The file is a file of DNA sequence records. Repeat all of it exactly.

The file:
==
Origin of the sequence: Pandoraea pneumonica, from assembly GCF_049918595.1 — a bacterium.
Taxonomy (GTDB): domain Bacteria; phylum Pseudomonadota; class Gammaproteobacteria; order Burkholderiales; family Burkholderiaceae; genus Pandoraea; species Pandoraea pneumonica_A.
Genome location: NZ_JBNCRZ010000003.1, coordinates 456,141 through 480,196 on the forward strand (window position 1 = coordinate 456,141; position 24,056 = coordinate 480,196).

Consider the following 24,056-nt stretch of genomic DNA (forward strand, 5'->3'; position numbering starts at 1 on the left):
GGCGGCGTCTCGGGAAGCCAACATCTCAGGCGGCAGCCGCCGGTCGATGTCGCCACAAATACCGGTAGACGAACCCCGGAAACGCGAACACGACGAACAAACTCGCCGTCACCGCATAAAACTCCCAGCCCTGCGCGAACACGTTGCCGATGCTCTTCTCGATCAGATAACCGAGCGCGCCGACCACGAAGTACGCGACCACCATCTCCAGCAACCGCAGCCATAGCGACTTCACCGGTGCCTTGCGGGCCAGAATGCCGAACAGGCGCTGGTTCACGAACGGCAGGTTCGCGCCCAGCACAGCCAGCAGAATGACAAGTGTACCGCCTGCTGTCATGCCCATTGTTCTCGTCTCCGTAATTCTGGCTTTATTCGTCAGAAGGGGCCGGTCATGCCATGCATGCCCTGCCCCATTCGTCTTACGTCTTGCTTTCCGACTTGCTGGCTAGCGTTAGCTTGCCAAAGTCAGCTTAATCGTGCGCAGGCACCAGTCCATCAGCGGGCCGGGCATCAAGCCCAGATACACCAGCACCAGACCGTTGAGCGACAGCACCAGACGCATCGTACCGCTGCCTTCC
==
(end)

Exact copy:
Origin of the sequence: Pandoraea pneumonica, from assembly GCF_049918595.1 — a bacterium.
Taxonomy (GTDB): domain Bacteria; phylum Pseudomonadota; class Gammaproteobacteria; order Burkholderiales; family Burkholderiaceae; genus Pandoraea; species Pandoraea pneumonica_A.
Genome location: NZ_JBNCRZ010000003.1, coordinates 456,141 through 480,196 on the forward strand (window position 1 = coordinate 456,141; position 24,056 = coordinate 480,196).

Consider the following 24,056-nt stretch of genomic DNA (forward strand, 5'->3'; position numbering starts at 1 on the left):
GGCGGCGTCTCGGGAAGCCAACATCTCAGGCGGCAGCCGCCGGTCGATGTCGCCACAAATACCGGTAGACGAACCCCGGAAACGCGAACACGACGAACAAACTCGCCGTCACCGCATAAAACTCCCAGCCCTGCGCGAACACGTTGCCGATGCTCTTCTCGATCAGATAACCGAGCGCGCCGACCACGAAGTACGCGACCACCATCTCCAGCAACCGCAGCCATAGCGACTTCACCGGTGCCTTGCGGGCCAGAATGCCGAACAGGCGCTGGTTCACGAACGGCAGGTTCGCGCCCAGCACAGCCAGCAGAATGACAAGTGTACCGCCTGCTGTCATGCCCATTGTTCTCGTCTCCGTAATTCTGGCTTTATTCGTCAGAAGGGGCCGGTCATGCCATGCATGCCCTGCCCCATTCGTCTTACGTCTTGCTTTCCGACTTGCTGGCTAGCGTTAGCTTGCCAAAGTCAGCTTAATCGTGCGCAGGCACCAGTCCATCAGCGGGCCGGGCATCAAGCCCAGATACACCAGCACCAGACCGTTGAGCGACAGCACCAGACGCATCGTACCGCTGCCTTCC